Merlin Crossley on the why and how of investing in young academics
Job-ready graduates: bring in the academic planners!
Cash before the storm: Victorian uni audits before COVID-19
Safety-first at Uni Melbourne
Staff protected against bar-fridge risk
A learned reader points to the university’s standard operating procedure for using this perilous appliance, (including always clean-up and keep clear of flammable liquids). This is a commendable commitment to work-place safety in the unaccountable absence of national university standards for fridge safety (where is the Higher Education Standards Panel, huh?). It is certainly to the level set by UNSW security and traffic management, which once warned people against workplace napping, “deep sleepers can sleep through fire alarms”, (CMM September 7 2015).
There’s more in the Mail
In Features this morning:
* Cathy Stone (Uni Newcastle) on the mass of students who don’t study on campus and why universities should stop policies and processes designed for school leavers, here .
* A learned reader explains how the government’s international student visa risk rating works and why it matters for universities here.
* And, an insider’s view of NHRMC Investigator Grant peer reviews by Wendy Ingram (Adelaide Medical School, The Queen Elizabeth Hospital, University of Adelaide) here .
UNSW on track with Key Path
The university’s partnership progresses with on-line programme management services provider Key Path Education
Back in July UNSW announced it would design and teach masters in data science and analytics, with Key Path providing product research and student recruitment and support. (CMM July 4). Observers of UNSW On-line noted Key Path’s Steve Fireng and Ryan O’Hare on campus this week.
Graduate employment to drive university funding growth
The employment outcomes of a university’s graduates will deliver 40 per cent of Commonwealth Grant Scheme funding increases from next year
Education Minister Dan Tehan announces the new model, which is based on the work of the Wellings panel, this morning.
The other three criteria, each worth 20 per cent, are student success, student experience, and participation of Indigenous, low socio-economic status, and regional and remote students.
In 2020, the performance funding pool is $80m, rising “over following years” to 7.5 per cent of CGS.
“The performance-based funding model that has been finalised makes an explicit link between funding and one of the key goals of every university: to produce job-ready graduates with the skills to succeed in the modern economy,” Mr Tehan says.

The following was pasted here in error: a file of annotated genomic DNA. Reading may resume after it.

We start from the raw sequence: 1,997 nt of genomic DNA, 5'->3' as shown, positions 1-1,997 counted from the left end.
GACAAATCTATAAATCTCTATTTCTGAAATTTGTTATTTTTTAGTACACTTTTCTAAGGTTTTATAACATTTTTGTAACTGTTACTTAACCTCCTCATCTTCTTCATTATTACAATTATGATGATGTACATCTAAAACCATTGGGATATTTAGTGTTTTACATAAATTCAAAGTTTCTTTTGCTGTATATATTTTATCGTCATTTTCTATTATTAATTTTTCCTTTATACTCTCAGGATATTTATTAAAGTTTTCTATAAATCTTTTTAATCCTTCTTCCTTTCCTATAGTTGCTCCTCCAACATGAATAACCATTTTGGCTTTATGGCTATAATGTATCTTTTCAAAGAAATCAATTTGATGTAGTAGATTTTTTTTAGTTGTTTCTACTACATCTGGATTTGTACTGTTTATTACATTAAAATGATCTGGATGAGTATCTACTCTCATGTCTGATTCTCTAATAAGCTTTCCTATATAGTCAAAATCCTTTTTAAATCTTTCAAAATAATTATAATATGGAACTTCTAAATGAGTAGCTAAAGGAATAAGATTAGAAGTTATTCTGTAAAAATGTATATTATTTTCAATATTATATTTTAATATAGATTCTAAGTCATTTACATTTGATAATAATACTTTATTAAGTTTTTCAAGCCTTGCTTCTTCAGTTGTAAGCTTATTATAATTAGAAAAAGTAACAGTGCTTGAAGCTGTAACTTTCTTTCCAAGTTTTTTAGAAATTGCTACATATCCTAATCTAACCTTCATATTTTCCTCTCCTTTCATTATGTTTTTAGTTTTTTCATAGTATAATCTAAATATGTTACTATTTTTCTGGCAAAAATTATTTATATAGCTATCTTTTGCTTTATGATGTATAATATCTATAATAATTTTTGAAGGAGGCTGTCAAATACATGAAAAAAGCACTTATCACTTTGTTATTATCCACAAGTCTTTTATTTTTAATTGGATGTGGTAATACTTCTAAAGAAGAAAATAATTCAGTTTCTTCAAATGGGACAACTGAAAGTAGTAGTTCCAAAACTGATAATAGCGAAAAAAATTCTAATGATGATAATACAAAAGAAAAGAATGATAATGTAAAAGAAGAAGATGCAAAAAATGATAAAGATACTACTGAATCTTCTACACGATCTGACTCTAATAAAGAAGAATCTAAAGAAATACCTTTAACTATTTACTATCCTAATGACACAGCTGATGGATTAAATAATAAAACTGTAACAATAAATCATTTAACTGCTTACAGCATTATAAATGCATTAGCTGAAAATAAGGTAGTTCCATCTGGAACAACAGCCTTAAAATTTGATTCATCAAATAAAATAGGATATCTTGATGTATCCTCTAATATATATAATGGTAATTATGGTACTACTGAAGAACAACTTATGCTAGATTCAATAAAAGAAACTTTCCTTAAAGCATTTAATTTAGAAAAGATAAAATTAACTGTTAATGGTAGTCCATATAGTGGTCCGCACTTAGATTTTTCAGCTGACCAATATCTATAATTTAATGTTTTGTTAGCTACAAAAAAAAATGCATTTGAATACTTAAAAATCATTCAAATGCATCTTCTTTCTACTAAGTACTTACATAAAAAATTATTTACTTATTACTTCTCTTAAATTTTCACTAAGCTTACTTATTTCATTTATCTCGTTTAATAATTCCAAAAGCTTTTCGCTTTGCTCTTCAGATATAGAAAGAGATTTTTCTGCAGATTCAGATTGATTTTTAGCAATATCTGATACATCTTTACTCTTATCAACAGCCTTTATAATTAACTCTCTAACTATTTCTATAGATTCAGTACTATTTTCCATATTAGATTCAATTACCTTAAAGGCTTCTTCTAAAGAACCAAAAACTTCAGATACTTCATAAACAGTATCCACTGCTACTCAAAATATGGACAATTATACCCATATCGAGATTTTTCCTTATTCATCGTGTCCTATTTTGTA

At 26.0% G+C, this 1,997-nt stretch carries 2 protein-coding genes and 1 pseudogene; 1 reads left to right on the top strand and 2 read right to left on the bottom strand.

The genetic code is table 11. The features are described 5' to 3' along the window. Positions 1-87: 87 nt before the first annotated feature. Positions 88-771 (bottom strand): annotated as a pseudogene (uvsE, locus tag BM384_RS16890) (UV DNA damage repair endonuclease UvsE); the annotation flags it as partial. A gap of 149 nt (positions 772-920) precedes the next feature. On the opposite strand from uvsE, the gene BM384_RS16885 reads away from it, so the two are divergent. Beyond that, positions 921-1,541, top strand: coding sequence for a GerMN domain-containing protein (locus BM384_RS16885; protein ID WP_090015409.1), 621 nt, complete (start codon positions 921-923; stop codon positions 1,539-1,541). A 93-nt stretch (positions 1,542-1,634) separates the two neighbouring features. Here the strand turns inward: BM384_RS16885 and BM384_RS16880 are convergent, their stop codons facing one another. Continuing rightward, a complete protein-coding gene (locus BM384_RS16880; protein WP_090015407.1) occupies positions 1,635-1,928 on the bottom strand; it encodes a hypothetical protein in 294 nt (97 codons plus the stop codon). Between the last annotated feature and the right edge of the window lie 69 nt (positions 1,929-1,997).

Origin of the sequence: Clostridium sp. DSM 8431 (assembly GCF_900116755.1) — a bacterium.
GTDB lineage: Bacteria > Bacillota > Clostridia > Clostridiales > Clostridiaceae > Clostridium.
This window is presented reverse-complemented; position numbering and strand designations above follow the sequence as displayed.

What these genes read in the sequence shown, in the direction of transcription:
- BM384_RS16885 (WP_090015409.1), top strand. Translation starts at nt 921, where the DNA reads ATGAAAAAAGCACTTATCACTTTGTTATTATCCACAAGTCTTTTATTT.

The minister added the model is not “punitive,” that universities that do not meet performance targets, “will be supported to improve their performance.”
Victoria U’s big win in performance awards
It’s another achievement for the energised uni
Victoria U’s big win in performance awards
It’s another achievement for the energised uni
VU is the big achiever in the Association of Tertiary Education Management awards, announced Monday night, winning in five of the ten categories.
So how did VU do it? Here’s a hint – yesterday the university announced a pilot professional development “festival” running for a week at end November. Managers are asked to organise so teams can attend in whole or part.
There will be six streams, with “almost” all presentations led by VU staff. “Sessions will include everything from developing your leadership capability, to wellness and creativity. Recognising and celebrating our staff will be a key theme throughout the festival” Senior DVC Marcia Devlin says.
The event is intended to address staff demand for PD revealed in a staff survey.
It’s another example of VU’s transformative culture – in February management could muster just 33 per cent support of staff voting on a management backed, union opposed enterprise agreement. Since then, however VU has a had run of great results in education (driven by its block- teaching model) and campus culture. Last month the university system’s HR group recognised Victoria U for “substantial positive change,” demonstrated in a staff survey (CMM September 5).
Murdoch U’s great expectations for researchers
A draft proposal of research publication and income expectations at Murdoch U scares some staff but management says it has been “updated”
Murdoch University is developing an “academic career framework” which management states is, “to provide a transparent and more consistent approach to probation and promotion along with outcome and workload expectations.”
A proposal circulated to staff provided targets for all academic levels by broad field of research.
Level E academics in engineering would need to punch out eight publications a year in well-regarded journals and generate $158 000 in research income. In agriculture and vet science the quota is 11 publications and $288 000. In the humanities, the numbers are not as large, four publications and $83 000 for a Level E in history and archaeology – although two publications and $31 000 might strike career commencers at Level A as an ask.
But not to worry, the university advises that these figures are “part of an initial set of data which has now been updated. The framework is being developed based on feedback from staff shared at a number of focus group sessions and through written submissions.”